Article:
Exactly! It’s like reading someone’s email over their shoulder. It’s just NOT DONE.

            2. tangerineRose*

              That was bad enough, but Jane also threw away things that the LW needed for work! I wouldn’t be happy about someone going through my desk either, and I don’t think I have anything all that private, but if someone throws away stuff and therefore makes it much harder to get my work done, I’m going to be upset.

        2. Threeve*

          It sounds like it’s almost something of a compulsion–beyond just being a busybody and having a deep misunderstanding of what her job was supposed to be.

  2. Anon just in case*

    My manager recently added to our team by hiring someone who works at all hours. In fact, my manager knew this about her (she’d been a contractor with another group we worked with) and was impressed by it. “Good work ethic” is what she said at the time. As someone who likes to be sneaky about working late or on weekends (I fear it might show that I can’t accomplish what I need to during regular working hours) I wasn’t so sure.

    And it turns out I had good reason. New co-worker works at all hours because she has very poor technical skills and needs the extra time to do things it was assumed she could do before hire. She personifies “Team Player” – I will give her that. She works and works until she gets a thing done. But her output is terrible, so I am now sneaking to work late at night and on weekends so I can re-do the majority of her work (or just do it myself in the first place; I have found that’s easier than correcting hers.)

    The moral of the story is: don’t be so sure that working long or extra hours is the sign of a hard working valuable employee, someone who needs coaching to pace themselves.

    1. The Smiling Pug*

      “The moral of the story is: don’t be so sure that working long or extra hours is the sign of a hard working valuable employee, someone who needs coaching to pace themselves.”

      This +100. This also extends to schoolwork as well. During college, unless it was opening weekend with a show/a paper was due, I didn’t feel overwhelmed. My friends were staying up past midnight trying to get everything done, and I didn’t have the heart to tell them that maybe they shouldn’t have binge-watched that new season of their favorite show during the day.

    2. Thin Mints didn't make me thin*

      I hope you’re mentioning to your manager that you are redoing this person’s work. “Would it be possible to get Mildred some additional training? I’m finding that I frequently have to repair her whatsits. I know she’s still ramping up, but the rework is starting to eat into the time I have for my assigned duties.”

      1. Bagpuss*

        yes, I think you need to stop doing her work for her, and loop your manager in about the level of work that isn’t done to the necessary standard.

    3. Double A*

      Yes, I am not at all impressed by people who regularly can’t accomplish their job within their allotted hours.

      That said, why are you covering for this person? You’re making them look more competent than they are and also regularly working outside your core hours.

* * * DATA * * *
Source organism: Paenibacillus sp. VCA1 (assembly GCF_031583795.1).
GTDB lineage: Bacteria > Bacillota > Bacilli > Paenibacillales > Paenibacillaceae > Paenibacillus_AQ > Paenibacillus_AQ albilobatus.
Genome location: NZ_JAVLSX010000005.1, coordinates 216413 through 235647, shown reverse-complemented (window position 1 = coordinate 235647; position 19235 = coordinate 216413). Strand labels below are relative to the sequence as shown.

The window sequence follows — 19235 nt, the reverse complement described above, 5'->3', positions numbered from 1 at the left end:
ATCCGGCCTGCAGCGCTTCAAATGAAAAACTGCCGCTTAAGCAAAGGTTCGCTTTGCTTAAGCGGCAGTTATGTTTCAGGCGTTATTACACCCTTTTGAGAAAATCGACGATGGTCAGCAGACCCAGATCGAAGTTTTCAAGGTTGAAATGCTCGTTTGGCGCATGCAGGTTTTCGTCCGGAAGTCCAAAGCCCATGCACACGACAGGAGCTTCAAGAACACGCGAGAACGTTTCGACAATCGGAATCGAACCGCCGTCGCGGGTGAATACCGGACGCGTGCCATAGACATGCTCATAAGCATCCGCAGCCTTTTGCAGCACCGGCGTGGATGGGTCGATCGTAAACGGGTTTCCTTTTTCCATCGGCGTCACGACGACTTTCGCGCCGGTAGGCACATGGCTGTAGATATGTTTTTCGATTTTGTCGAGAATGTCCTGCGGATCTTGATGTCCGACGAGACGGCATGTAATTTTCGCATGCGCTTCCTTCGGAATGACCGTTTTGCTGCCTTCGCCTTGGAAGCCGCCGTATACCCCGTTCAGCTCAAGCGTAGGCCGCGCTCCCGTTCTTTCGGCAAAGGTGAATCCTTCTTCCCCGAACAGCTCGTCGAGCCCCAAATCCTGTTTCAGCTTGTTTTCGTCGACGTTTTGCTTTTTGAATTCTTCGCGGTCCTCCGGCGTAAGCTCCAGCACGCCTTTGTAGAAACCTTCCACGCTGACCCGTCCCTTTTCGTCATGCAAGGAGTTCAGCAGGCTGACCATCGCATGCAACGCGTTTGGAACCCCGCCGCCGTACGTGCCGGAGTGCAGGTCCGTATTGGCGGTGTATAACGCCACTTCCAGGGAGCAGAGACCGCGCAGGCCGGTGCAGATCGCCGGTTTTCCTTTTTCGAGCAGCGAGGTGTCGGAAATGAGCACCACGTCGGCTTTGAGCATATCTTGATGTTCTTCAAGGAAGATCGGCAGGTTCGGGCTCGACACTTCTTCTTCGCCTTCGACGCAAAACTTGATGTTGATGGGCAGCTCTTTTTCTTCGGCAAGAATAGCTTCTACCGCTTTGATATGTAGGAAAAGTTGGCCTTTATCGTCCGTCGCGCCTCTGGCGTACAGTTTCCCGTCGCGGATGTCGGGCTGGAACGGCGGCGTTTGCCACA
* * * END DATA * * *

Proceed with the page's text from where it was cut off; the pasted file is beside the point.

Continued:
4. Me*

      Oh no don’t do this ” But her output is terrible, so I am now sneaking to work late at night and on weekends so I can re-do the majority of her work (or just do it myself in the first place; I have found that’s easier than correcting hers.)”

      You have to loop in manager that this person is increasing your workload by submitting incorrect work – you should have plenty of proof. Do not cover for them.

      This is how bad employees stay in positions for years and even eventually get (shudder) promoted.

    5. Anon Too*

      I agree with the others that you need to stop covering for her. Your manager needs to know what a bad job she’s doing.

      My team will be “losing” a member shortly whose work only got worse over time in the couple years since she was hired. Our boss tried to be hands-off but was forced eventually to confront her shortcomings from the work that was directly under his review, versus stuff he could say we were in charge of handling with her. She’ll be gone after the start of the new year and even though our workloads will technically go up, the amount of handholding will go down.

    6. my roflcopter goes soi soi soi*

      I’ve found that most of my ‘all hours’ colleagues have been performing ‘hard worker’ more so than doing actual work.

      1. Candi*

        I like to do work late at night -but I don’t do extra work, I do a normal amount of work on a shifted schedule. (It’s college, currently I can get away with it.)

        I personally think it’s the bias toward the 8/9-5/6 weekday that makes management think “late work” is extra/harder work.

    7. Observer*

      ut her output is terrible, so I am now sneaking to work late at night and on weekends so I can re-do the majority of her work (or just do it myself in the first place; I have found that’s easier than correcting hers.)

      Why are you doing this?

      If you are hourly, it’s illegal. If you are not hourly (which is what it sounds like) it’s just a TERRIBLE idea. If it iever comes out, no one will thank you. And you could actually get blamed for hiding the problem.